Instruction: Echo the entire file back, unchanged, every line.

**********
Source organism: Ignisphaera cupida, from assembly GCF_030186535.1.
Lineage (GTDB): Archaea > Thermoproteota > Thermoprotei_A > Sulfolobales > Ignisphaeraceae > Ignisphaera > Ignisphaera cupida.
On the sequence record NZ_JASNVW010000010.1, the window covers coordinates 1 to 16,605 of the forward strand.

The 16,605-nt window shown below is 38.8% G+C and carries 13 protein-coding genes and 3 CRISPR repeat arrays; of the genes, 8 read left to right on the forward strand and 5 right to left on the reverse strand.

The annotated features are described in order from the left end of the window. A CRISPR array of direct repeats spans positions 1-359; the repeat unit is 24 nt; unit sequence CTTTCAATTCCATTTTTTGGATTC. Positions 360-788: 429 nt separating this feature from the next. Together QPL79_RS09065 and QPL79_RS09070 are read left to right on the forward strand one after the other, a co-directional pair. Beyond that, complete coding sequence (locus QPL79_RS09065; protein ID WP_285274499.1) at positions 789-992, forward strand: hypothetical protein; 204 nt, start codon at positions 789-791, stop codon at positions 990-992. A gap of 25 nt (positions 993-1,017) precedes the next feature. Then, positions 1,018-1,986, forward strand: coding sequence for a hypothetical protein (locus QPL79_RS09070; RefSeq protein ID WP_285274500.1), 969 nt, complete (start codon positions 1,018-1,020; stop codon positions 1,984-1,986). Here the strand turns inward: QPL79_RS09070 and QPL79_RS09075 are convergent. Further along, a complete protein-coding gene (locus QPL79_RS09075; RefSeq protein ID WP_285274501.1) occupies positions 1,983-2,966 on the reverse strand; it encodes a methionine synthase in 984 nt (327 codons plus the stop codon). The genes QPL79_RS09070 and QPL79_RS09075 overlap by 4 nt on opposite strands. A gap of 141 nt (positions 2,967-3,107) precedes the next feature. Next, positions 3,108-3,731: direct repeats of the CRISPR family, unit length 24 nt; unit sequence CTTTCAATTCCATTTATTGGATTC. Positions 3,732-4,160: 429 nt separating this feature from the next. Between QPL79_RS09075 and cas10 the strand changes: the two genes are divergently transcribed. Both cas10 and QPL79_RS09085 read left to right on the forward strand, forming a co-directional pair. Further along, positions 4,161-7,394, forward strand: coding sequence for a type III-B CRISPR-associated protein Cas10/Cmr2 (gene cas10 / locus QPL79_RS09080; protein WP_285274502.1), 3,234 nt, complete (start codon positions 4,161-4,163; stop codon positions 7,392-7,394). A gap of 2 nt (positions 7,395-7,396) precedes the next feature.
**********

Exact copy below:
Source organism: Ignisphaera cupida, from assembly GCF_030186535.1.
Lineage (GTDB): Archaea > Thermoproteota > Thermoprotei_A > Sulfolobales > Ignisphaeraceae > Ignisphaera > Ignisphaera cupida.
On the sequence record NZ_JASNVW010000010.1, the window covers coordinates 1 to 16,605 of the forward strand.

The 16,605-nt window shown below is 38.8% G+C and carries 13 protein-coding genes and 3 CRISPR repeat arrays; of the genes, 8 read left to right on the forward strand and 5 right to left on the reverse strand.

The annotated features are described in order from the left end of the window. A CRISPR array of direct repeats spans positions 1-359; the repeat unit is 24 nt; unit sequence CTTTCAATTCCATTTTTTGGATTC. Positions 360-788: 429 nt separating this feature from the next. Together QPL79_RS09065 and QPL79_RS09070 are read left to right on the forward strand one after the other, a co-directional pair. Beyond that, complete coding sequence (locus QPL79_RS09065; protein ID WP_285274499.1) at positions 789-992, forward strand: hypothetical protein; 204 nt, start codon at positions 789-791, stop codon at positions 990-992. A gap of 25 nt (positions 993-1,017) precedes the next feature. Then, positions 1,018-1,986, forward strand: coding sequence for a hypothetical protein (locus QPL79_RS09070; RefSeq protein ID WP_285274500.1), 969 nt, complete (start codon positions 1,018-1,020; stop codon positions 1,984-1,986). Here the strand turns inward: QPL79_RS09070 and QPL79_RS09075 are convergent. Further along, a complete protein-coding gene (locus QPL79_RS09075; RefSeq protein ID WP_285274501.1) occupies positions 1,983-2,966 on the reverse strand; it encodes a methionine synthase in 984 nt (327 codons plus the stop codon). The genes QPL79_RS09070 and QPL79_RS09075 overlap by 4 nt on opposite strands. A gap of 141 nt (positions 2,967-3,107) precedes the next feature. Next, positions 3,108-3,731: direct repeats of the CRISPR family, unit length 24 nt; unit sequence CTTTCAATTCCATTTATTGGATTC. Positions 3,732-4,160: 429 nt separating this feature from the next. Between QPL79_RS09075 and cas10 the strand changes: the two genes are divergently transcribed. Both cas10 and QPL79_RS09085 read left to right on the forward strand, forming a co-directional pair. Further along, positions 4,161-7,394, forward strand: coding sequence for a type III-B CRISPR-associated protein Cas10/Cmr2 (gene cas10 / locus QPL79_RS09080; protein WP_285274502.1), 3,234 nt, complete (start codon positions 4,161-4,163; stop codon positions 7,392-7,394). A gap of 2 nt (positions 7,395-7,396) precedes the next feature.